What can i expect from this hardware?

General questions.
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hasseman
Posts: 28
Joined: April 20th, 2012, 7:25 pm

What can i expect from this hardware?

Post by hasseman » February 24th, 2018, 6:26 pm

Hi.
I have an old DELL optiplex GX 620.
CPU: Intel Celeron D 336, 2.80GHz singelcore (64bit)
RAM: 1 GB DDR2 (4x256 GB)
HDD: 40 GB Samsung

2 supported gbit networkscard (one on motherbord, and one PCI).

Lets say i am using this computer as router and DHCP server on a 1 gbit internet connection with total of 100 computers. Could it handle it?
Could it handle more then 100 connected computers.

If its not able to handle 100+ computers, should i change the CPU to a better one or upgrade the RAM memory or both?

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Deepcuts
Posts: 440
Joined: March 1st, 2016, 3:18 pm
Location: Romania

Re: What can i expect from this hardware?

Post by Deepcuts » February 25th, 2018, 12:34 am

With light browsing and email, it will "handle" 100 clients.
Just remember; ONLY DHCP, NAT and...that is all.
No proxy, IDP (Snort), logging cut to a minimum.
Even then, the user experience will be sub-par.
For 100 clients and more I would say: buy decent hardware and let the poor Dell retire in peace.
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hasseman
Posts: 28
Joined: April 20th, 2012, 7:25 pm

Re: What can i expect from this hardware?

Post by hasseman » February 25th, 2018, 3:15 pm

Unfotenly i have a very tight budget and cant buy new hardware.
I have a friends that have a better CPU for me. An intel core2duo E4300 or Intel core2duo E6300. Another friend have a Intel Pentium 4 650.
Then i looking for 4 GB DDR2 memory (max for the motherboard).
The parts are free whn my friends found them.
Better than nothing. Right?

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Deepcuts
Posts: 440
Joined: March 1st, 2016, 3:18 pm
Location: Romania

Re: What can i expect from this hardware?

Post by Deepcuts » February 25th, 2018, 5:23 pm

Just out of curiosity: is it for an office network? A neighborhood network? A school? A lab with 100 raspberry pi?
I am just trying to understand how a network for 100 or more devices cannot afford a decent machine.
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GrueMaster
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Joined: December 28th, 2017, 2:46 pm

Re: What can i expect from this hardware?

Post by GrueMaster » February 25th, 2018, 9:15 pm

You can buy a decent rig for a few hundred dollars. Ideally, you will want a system with a more recent processor that has AES if you are doing any type of encryption (VPN, etc). I'm not sure how the core count factors in here yet, but the more services you run, the more threads are required (not 1:1, but task switching is much improved with a 4 core vs 1 core with hyperthreading for example). 64bit vs 32bit means that it can process data faster per clock (and most compilers will give you much better optimized code in general due to lowest common HW compatibility).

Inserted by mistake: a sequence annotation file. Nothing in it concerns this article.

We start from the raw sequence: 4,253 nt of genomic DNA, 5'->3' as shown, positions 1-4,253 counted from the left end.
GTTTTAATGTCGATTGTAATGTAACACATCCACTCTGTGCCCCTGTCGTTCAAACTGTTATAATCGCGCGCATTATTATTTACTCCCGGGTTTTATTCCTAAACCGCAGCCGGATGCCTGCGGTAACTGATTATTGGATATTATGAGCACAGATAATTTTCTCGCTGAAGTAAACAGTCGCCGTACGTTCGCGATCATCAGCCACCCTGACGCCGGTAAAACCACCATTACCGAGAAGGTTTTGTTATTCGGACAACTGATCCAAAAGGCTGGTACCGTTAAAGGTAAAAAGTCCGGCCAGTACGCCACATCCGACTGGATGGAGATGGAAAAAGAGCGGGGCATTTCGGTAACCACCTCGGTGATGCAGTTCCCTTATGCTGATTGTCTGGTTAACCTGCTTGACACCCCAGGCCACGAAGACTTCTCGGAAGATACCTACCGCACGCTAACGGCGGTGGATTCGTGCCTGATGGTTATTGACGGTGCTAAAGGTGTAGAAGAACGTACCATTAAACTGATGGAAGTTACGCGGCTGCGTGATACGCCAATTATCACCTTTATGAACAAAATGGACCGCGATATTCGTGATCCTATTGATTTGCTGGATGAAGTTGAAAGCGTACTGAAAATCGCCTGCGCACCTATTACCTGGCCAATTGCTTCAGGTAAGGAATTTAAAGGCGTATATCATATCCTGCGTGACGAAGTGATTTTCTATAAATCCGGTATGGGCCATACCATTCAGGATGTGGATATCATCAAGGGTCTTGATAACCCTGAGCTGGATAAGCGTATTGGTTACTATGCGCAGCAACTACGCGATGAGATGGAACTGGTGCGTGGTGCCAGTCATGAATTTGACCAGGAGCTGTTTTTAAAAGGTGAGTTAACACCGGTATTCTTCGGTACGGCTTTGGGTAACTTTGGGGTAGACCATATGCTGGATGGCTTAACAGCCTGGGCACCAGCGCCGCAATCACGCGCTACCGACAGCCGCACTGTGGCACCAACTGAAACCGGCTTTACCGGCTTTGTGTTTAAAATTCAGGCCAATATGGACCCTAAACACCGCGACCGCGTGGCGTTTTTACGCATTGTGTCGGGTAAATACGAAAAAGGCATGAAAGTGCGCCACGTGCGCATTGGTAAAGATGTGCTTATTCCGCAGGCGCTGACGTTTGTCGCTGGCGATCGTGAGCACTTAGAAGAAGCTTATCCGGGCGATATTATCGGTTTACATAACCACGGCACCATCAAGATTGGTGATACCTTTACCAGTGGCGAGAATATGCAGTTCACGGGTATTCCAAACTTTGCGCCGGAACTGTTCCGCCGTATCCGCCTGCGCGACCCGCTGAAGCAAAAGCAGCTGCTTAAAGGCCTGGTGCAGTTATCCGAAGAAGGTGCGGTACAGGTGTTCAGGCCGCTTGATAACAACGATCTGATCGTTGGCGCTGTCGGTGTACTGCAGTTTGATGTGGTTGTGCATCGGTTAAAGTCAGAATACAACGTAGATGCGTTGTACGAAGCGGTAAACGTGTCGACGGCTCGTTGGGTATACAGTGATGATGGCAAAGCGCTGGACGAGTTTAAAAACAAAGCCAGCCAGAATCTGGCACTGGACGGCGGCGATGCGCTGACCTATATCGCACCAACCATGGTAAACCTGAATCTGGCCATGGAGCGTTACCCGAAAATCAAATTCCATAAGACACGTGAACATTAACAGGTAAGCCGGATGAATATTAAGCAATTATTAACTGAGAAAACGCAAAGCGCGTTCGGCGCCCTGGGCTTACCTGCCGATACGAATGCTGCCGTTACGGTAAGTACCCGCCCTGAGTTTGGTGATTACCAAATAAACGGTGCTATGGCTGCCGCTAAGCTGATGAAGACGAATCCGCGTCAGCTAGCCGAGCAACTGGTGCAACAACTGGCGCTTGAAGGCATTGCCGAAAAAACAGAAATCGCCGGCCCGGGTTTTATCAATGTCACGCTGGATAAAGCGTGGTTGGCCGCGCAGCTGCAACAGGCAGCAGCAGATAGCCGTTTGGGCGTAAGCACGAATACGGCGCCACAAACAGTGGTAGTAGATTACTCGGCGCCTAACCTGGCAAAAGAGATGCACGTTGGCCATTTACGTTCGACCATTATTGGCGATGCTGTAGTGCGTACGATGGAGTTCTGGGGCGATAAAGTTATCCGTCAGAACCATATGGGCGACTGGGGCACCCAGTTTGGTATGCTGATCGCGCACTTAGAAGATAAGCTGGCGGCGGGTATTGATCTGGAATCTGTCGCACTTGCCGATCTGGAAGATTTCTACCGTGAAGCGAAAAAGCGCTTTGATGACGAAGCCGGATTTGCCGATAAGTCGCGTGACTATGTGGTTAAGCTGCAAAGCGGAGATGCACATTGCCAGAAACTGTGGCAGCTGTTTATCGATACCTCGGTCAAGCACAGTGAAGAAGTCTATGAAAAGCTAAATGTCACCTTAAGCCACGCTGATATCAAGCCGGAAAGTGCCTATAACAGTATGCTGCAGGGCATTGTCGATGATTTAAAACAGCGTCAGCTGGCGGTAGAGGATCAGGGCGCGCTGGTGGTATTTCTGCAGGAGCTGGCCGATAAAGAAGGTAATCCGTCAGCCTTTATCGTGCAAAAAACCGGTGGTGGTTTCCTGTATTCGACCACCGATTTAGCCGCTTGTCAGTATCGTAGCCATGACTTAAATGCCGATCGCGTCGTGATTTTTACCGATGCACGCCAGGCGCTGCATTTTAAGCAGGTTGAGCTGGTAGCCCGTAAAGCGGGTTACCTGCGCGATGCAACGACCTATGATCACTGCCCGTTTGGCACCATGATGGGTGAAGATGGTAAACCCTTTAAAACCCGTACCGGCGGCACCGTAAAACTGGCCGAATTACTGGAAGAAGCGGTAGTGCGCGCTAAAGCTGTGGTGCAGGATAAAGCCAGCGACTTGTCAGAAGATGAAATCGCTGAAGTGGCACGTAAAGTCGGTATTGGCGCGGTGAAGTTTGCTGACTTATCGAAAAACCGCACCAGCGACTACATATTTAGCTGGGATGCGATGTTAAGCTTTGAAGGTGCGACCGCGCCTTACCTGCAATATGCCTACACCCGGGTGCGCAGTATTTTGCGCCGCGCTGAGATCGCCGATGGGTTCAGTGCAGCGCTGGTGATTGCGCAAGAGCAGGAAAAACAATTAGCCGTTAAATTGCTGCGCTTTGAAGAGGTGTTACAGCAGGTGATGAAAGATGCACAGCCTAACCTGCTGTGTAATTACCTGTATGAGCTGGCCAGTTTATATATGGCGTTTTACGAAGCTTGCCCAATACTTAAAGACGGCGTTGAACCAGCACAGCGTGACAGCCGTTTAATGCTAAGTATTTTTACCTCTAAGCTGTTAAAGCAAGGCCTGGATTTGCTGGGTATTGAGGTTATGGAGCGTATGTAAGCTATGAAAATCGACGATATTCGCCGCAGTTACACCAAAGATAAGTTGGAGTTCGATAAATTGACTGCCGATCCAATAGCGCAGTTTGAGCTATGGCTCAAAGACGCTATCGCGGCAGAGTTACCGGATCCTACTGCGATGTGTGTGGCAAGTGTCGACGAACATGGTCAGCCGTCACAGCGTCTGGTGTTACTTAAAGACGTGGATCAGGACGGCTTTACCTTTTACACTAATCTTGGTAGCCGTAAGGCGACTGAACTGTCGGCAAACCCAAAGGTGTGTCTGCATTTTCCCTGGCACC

You don't need a high end graphics card, nor do you need a very large drive (two of the biggest cost factors). You can probably get by with 4G of memory, but most systems have 8G minimum (which is still fairly cheap). If you already have a system, swap the motherboard, processor, and memory. Latest mid-grade ITX will set you back ~$300, and won't require a new chassis or heavy duty power supply. Some motherboards also come with dual 1G nics built in, along with Wifi, so you can setup red/green/blue networks without additional hardware.

hasseman
Posts: 28
Joined: April 20th, 2012, 7:25 pm

Re: What can i expect from this hardware?

Post by hasseman » September 10th, 2018, 3:12 pm

Deepcuts wrote:
February 25th, 2018, 5:23 pm
Just out of curiosity: is it for an office network? A neighborhood network? A school? A lab with 100 raspberry pi?
I am just trying to understand how a network for 100 or more devices cannot afford a decent machine.
Hi. No. Its not for a office network. I am member in a LAN party association and sometime we have some "mini LAN".
Cause my "router" is a desktop (not a tower) it could be ideal to use.
I actuly found some memory so hopefully i can uppgrade to 4 gb instead of 2.

Can it handle it?

hasseman
Posts: 28
Joined: April 20th, 2012, 7:25 pm

Re: What can i expect from this hardware?

Post by hasseman » September 10th, 2018, 3:15 pm

GrueMaster wrote:
February 25th, 2018, 9:15 pm
You can buy a decent rig for a few hundred dollars. Ideally, you will want a system with a more recent processor that has AES if you are doing any type of encryption (VPN, etc). I'm not sure how the core count factors in here yet, but the more services you run, the more threads are required (not 1:1, but task switching is much improved with a 4 core vs 1 core with hyperthreading for example). 64bit vs 32bit means that it can process data faster per clock (and most compilers will give you much better optimized code in general due to lowest common HW compatibility).

You don't need a high end graphics card, nor do you need a very large drive (two of the biggest cost factors). You can probably get by with 4G of memory, but most systems have 8G minimum (which is still fairly cheap). If you already have a system, swap the motherboard, processor, and memory. Latest mid-grade ITX will set you back ~$300, and won't require a new chassis or heavy duty power supply. Some motherboards also come with dual 1G nics built in, along with Wifi, so you can setup red/green/blue networks without additional hardware.
Unfortanly i dont have the money for it. Even if it is cheap for many, its not for me. I just want to se what i can get with the hardware i have.

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